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WAYNE, N.J. (AP) — Federal officials say a six-acre plot in northern New Jersey that was once contaminated with radioactive thorium has been officially removed from the nation's Superfund list.
The former W.R. Grace and Co. site in Wayne, unused since 1971, underwent $125 million in cleanup efforts over 20 years.
Officials in the Passaic County community plan to turn the site into a dog park and playground. It had been on the Superfund list for nearly three decades before its removal was formally announced on Tuesday.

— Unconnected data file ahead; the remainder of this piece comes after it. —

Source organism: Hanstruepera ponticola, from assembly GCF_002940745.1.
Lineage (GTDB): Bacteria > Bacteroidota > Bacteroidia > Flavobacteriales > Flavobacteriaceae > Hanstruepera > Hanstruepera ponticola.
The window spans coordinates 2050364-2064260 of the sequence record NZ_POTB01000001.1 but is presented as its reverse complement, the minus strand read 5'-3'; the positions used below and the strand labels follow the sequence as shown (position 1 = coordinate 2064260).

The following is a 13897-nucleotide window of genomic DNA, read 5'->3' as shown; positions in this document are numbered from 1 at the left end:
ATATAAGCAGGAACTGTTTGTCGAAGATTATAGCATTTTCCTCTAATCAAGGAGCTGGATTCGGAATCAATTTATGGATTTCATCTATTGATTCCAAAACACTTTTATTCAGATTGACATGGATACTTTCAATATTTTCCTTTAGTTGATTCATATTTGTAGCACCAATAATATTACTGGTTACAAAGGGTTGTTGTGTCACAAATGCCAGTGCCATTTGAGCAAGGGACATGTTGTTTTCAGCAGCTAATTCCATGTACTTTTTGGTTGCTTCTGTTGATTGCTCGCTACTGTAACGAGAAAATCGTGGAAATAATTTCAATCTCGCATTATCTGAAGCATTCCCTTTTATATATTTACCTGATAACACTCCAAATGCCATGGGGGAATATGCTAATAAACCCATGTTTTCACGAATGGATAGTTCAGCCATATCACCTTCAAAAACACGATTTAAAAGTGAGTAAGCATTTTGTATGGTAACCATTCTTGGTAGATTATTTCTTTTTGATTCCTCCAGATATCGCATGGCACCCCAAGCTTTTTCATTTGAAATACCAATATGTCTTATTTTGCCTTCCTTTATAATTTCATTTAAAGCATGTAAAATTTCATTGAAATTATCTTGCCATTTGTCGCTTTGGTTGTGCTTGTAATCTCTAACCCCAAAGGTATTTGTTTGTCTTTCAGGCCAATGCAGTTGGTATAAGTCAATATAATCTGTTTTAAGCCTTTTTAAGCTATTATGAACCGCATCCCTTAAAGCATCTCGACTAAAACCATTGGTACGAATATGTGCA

From 1948 to 1971, the W.R. Grace site was used to extract thorium and other elements from monazite ore. Initially, the property was owned by another firm, and thorium was used in the manufacture of gas lanterns.
Grace ceased operations at the site in 1971 and decontaminated the property in 1974 to the standards in place at the time.
But an aerial survey conducted by the state in 1980 showed elevated radiation levels there and at other nearby sites. That discovery and subsequent surveys prompted the EPA to add the site to the Superfund list.
New Jersey has 112 active Superfund sites, more than any other state.